This project was a tremendous exercise in collaboration at Peabody, bringing together staff and faculty across the Institute who worked as a team to create something meaningful.

Zane Forshee, Christina Manceor, and Robin McGinness were at the core of this book having dedicated countless hours to developing a scaffolded curriculum that supports hundreds of students each academic year, at the Peabody Conservatory of the Johns Hopkins University, as they navigated the transition from student to working professional artists. The course developed by this team of authors, Pitching Your Creative Idea, was the spark that ignited the ideas, exercises, and principles that you will encounter in the pages ahead. More importantly, this book was directly influenced by the 600+ students that have taken this course over the past four years and the authors desire to create a guide that helps artists build sustainable, satisfying, and rewarding creative lives. This book and the curriculum from which it was inspired drew upon years of collective experience from performing artists actively working in the field and was a tool built by artists for artists to thrive in the 21st century.

Kathleen DeLaurenti’s advocacy for open educational resources was instrumental from inception to every detail of this project. We appreciate her passion for inclusive pedagogy along with the guidance on copyright and publishing practices as all inform both the book and the team. Valerie Hartman and Joseph Montcalmo created the context within which this project became reality by creatively repurposing existing infrastructure and resources. Valerie Hartman provided instructional design, project management, and information architecture throughout the project. Joseph Montcalmo provided ongoing feedback as well as leadership in navigating challenges, while creating a sustainable model for the development of open educational resources within Peabody. Sarah Thomas provided feedback, additional research, and proofreading throughout the writing and development process. Her ability to juggle the big picture alongside her attention to detail allowed each chapter to shine.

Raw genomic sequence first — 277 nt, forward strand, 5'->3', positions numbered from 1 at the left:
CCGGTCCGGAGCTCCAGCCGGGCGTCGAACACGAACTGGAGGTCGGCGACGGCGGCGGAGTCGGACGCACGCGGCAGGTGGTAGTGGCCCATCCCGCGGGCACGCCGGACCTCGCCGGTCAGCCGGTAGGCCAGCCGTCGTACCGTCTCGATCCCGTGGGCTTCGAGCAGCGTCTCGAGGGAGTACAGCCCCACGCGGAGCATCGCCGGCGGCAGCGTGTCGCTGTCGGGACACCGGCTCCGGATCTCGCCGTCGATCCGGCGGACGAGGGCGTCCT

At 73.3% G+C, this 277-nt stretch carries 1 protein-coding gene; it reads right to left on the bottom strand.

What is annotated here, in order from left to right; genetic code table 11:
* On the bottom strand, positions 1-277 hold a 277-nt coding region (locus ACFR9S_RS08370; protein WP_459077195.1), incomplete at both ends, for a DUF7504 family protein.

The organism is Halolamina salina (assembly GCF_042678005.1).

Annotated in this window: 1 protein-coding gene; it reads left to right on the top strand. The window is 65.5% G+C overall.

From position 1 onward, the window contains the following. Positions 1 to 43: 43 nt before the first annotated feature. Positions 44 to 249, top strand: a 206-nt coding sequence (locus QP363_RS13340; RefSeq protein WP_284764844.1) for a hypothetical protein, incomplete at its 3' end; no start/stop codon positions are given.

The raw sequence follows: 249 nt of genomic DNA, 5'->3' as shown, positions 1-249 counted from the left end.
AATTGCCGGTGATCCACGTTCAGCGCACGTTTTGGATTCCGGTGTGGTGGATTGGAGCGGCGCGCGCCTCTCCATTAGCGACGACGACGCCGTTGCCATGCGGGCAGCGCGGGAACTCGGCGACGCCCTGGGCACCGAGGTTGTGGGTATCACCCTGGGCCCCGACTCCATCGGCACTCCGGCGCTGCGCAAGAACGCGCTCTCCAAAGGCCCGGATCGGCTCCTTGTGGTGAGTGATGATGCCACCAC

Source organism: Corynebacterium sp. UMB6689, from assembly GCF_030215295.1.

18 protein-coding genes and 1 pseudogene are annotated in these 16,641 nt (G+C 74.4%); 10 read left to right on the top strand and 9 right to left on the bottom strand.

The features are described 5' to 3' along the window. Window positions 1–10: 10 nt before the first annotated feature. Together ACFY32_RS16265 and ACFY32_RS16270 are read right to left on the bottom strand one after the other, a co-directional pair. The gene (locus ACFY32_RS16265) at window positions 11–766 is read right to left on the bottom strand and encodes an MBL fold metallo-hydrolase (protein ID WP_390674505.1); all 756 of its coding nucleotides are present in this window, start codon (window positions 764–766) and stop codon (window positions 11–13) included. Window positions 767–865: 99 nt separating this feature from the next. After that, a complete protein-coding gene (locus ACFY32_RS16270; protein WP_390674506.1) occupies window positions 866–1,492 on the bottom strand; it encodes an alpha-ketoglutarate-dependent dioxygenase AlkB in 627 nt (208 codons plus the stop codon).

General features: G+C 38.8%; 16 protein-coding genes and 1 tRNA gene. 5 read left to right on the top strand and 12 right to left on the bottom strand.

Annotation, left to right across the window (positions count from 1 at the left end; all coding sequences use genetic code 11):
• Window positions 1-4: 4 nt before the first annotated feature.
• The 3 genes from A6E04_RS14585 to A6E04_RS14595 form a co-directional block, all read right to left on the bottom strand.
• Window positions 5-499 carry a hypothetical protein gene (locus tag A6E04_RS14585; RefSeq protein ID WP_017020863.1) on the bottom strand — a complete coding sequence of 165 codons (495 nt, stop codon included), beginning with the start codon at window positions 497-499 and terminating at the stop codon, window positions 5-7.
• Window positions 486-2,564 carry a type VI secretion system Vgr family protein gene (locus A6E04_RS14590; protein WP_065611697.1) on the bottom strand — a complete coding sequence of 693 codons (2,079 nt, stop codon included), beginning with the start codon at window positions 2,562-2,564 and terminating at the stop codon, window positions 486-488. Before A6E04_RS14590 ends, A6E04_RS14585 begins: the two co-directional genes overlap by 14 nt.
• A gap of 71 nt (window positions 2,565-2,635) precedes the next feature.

The experience and perspectives of working artists was invaluable in crafting both the curriculum and this book. The interviews provided insights far beyond what we expected and we are grateful for their dedication to mentoring our students and sharing their hard-earned wisdom with you here. We want to thank Brad Balliett, Jeannie Howe, Andrew Kipe, Alysia Lee, Christina Manceor, Wendel Patrick, Lara Pellegrinelli, CJay Philip, Adam Rosenblatt, Jessica Satava, Khandeya Sheppard, and Ian Tresselt.

The Louisville Orchestra helped us articulate the complex ideas of audience research to our students. It was thanks to them graciously sharing their detailed story of reconnecting with the Louisville, Kentucky community we can share these insights with you.

Two visual artists also supported the project. Ben Johnson from our marketing department designed the book cover. Don Lowing brought the content to life with clever illustrations that exceeded all expectations. Several Peabody students provided examples of grant applications, including Mafalda Santos and Maddalena Ohrbach. Behind the scenes, Peabody student Zivi Osher converted interactive course materials to manuscripts for initial review and editing.

Several colleagues reviewed the manuscript and provided insightful feedback: Marci Cohen of Boston University, Matthew Vest of the University of California at Los Angeles, producer and composer David Revill, and Jeannie Howe of the Greater Baltimore Cultural Alliance. Thank you for graciously sharing ways to improve the project and to better reach performing artists.

Finally, this project would not have been possible without the support and encouragement of Peabody’s Dean Fred Bronstein and the executive leadership team at the Peabody Institute: Abra Bush, Bob Halbrunner, Sarah Hoover, Paul Mathews, Townsend Plant, and Samuel Wilson. Thank you for the faith in our teams to share our work as an open resource for artists everywhere.



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The Path to Funding Copyright © 2022 by John Hopkins University is licensed under a Creative Commons Attribution 4.0 International License, except where otherwise noted.

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